Devon T. Smith is a writer, director, and producer with a mission to inspire the world through various forms of art. His vision is one that centers around the prospect of reshaping the way we value creativity in this country. After graduating from the University of North Carolina at Greensboro, Devon found himself at a crossroads like many new graduates do.
“I realized I was in control of my life, and at that point I wanted to do something creative. I was just like any other kid with a sketchbook full of designs that never saw the light of day. I had ideas that didn’t seem realistic, because I didn’t know being a creative professional was even a possibility.”
His first shot at building a career rooted in his own original ideas was when he started a blog that grew into an online magazine called Infinite Minds. The content was all about creatives who were pushing ideas forward in front of and behind the camera.
“I built a staff of writers from LA to London, and we would interview people who were able to identify their passion as creatives, and successfully build a life around their work.”
Through doing feature stories on creatives locally, nationally, and internationally Devon began to understand that there were people all around the world who were just like him.
“I realized that there was such a thing as creative culture, a group of people who shared the same sentiments as me. We all just wanted to get our ideas out in an unconventional way. The one common denominator I found was that at least in the US, most of us came from public schools that didn’t necessarily train us to think introspectively. Career development was based on traditional careers, and creative pursuits were looked at as lofty and unrealistic. On top of that, our parents didn’t really understand how to help us cultivate our natural skills and interests. The advice was the same across the board. Go to college, get a good job, buy a house, and that’s it.”
In North Carolina especially, Devon felt stifled. There was no creative industry that really spoke to his interests, or the interests of his colleagues across fashion, music, events, and the like. They all had great ideas, but no firm understanding of where to get the resources necessary for getting ideas off the ground.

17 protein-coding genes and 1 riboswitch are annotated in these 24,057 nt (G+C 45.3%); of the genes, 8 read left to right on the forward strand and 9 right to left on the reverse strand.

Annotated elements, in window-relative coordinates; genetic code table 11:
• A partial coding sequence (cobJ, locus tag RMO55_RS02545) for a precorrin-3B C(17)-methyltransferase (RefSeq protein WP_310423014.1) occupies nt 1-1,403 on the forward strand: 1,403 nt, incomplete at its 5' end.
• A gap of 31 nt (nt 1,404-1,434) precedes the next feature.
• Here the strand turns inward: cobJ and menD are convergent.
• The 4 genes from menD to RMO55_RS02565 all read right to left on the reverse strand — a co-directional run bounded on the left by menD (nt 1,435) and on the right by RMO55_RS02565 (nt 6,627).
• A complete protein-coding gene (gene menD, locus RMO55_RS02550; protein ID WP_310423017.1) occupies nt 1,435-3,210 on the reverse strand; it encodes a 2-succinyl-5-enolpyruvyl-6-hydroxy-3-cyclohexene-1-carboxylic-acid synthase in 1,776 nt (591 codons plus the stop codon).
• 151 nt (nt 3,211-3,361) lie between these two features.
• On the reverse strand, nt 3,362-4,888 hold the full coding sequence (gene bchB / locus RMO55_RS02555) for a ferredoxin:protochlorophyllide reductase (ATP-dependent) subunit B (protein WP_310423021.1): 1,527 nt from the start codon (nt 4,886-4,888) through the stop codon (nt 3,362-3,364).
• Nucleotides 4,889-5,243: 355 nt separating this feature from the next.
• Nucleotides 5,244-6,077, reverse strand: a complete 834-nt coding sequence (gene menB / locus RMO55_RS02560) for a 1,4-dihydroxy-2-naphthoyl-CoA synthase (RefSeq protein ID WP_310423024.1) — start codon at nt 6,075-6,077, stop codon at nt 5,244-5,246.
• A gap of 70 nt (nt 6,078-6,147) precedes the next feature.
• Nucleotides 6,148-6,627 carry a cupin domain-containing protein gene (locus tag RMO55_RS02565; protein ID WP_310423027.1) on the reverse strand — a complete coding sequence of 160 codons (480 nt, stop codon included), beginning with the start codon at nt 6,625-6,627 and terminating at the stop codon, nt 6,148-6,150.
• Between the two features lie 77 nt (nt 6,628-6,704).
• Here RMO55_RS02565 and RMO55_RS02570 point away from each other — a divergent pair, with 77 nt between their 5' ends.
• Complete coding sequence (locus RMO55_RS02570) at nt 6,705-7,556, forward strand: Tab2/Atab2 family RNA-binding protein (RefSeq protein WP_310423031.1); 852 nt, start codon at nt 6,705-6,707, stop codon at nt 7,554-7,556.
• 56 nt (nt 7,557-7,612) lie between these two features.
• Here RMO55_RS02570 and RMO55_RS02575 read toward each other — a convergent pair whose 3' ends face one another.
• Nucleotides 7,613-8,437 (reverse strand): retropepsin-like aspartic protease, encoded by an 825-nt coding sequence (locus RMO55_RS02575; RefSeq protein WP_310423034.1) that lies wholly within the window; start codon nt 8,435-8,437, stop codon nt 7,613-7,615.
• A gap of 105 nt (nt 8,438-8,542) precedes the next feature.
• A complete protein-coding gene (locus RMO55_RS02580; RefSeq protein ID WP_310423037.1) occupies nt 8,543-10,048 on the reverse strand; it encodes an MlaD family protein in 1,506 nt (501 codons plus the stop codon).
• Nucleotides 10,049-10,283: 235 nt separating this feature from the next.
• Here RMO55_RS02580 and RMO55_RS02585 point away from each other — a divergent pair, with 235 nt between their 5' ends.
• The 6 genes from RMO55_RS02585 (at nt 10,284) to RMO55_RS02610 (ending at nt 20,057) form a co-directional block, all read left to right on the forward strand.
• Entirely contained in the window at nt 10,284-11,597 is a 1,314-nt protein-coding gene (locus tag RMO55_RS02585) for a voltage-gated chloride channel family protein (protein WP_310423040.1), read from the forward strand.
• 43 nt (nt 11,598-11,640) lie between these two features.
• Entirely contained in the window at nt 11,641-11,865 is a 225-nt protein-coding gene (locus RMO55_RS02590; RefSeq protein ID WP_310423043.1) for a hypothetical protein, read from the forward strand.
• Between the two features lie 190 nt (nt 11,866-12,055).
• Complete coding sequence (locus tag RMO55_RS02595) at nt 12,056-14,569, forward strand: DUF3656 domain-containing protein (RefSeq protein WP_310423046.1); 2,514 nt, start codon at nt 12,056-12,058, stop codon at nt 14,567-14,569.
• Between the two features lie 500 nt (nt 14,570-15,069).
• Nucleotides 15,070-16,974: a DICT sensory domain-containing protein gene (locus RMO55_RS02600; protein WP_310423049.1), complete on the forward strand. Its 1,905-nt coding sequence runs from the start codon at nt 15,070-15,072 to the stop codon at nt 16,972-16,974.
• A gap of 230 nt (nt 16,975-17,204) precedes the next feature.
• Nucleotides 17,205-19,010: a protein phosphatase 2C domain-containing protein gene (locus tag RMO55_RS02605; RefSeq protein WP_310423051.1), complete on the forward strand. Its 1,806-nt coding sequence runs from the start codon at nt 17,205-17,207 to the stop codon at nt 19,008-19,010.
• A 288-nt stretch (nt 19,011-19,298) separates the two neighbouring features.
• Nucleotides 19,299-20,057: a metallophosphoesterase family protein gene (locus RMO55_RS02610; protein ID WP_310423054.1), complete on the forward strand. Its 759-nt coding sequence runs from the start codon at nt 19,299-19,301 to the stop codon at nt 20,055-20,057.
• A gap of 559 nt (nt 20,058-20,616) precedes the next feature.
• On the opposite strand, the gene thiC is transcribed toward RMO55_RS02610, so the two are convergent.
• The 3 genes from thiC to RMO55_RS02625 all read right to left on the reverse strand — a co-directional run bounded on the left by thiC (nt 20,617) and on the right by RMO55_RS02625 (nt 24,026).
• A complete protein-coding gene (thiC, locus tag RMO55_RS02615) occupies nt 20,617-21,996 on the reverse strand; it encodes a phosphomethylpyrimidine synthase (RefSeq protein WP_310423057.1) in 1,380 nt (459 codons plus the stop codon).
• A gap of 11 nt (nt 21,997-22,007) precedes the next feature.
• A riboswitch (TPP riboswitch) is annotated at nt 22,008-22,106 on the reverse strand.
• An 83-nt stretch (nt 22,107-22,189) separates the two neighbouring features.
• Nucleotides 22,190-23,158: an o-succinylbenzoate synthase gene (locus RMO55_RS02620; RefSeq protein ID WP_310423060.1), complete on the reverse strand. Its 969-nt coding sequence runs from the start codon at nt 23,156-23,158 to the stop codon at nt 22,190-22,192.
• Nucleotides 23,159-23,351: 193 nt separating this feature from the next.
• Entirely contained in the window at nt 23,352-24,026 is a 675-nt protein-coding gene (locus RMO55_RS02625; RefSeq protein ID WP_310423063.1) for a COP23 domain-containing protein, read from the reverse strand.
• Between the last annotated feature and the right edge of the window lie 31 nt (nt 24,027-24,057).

“We all had so many goals but we had no clue where to get funding, or other necessary resources to create at the highest levels. That information didn’t seem to be shared outside of the network of people who had access to it.”
That’s when Devon decided to take action into his own hands. For a year he filmed a documentary profiling various creatives throughout the state to paint a picture of North Carolina’s creative culture, while addressing topics on a larger scale. What is a creative? Does society and our educational system stifle creativity? What's it like to build a career and find success as a creative in an area that lacks industry?
“Most creatives deal with a similar circumstance across the United States. If you don’t live near New York, Los Angeles, Atlanta, Miami, or even Chicago then you don’t have access to go intern at a Vice, BET, or CNN. You can’t just grab experiences at fashion week, or walk into record labels with your music. There are no places to do galleries, performances, and things like that where you can get noticed by someone who can really help take you to the next level. Most of us aren’t exposed to these types of opportunities. So how do we build business and platforms for ourselves until we can branch out?”
After completing the film, Devon's goal was to debut it in a museum. He believed that art displaying an unheard perspective of North Carolina's creative climate deserved to be showcased at the highest level. In his opinion, he would break a glass ceiling of sorts. After an additional year of denials and lack of response from multiple institutions, his perseverance paid off in a partnership with the North Carolina Museum of History to debut the documentary. In collaboration with colleague David Butler, the two executed a screening event that included panel discussions where the state's successful creative professionals and entrepreneurs shared insight on how to build business and maintain it. Artists were given the opportunity to display their work in the museum's gallery, and representatives from state resources like the NC Arts Council hosted informational tables. The evening ended with a special keynote from Karmaloop founder, Greg Selkoe.
“When I started CreativeNC, it was tough. I lost my job. I had to move out of my apartment and throw everything in the dumpster. I travelled to New York to find work while I was shooting the documentary and took the bus back and forth to North Carolina.”
Devon's work extends his mission beyond the creative scene of North Carolina. He currently works as a producer at REVOLT TV where he develops content for social media, web, and television. His most recent work explores the cultural impact of photographer Cam Kirk and the acknowledgement of black women. He plans to build CreativeNC into a yearly event to continue bridging the gap between creatives and business in North Carolina. He also plans to tour with the film, introducing the concept at the high school level where students need to be made aware of the possibilities of building on their passion, creative or not.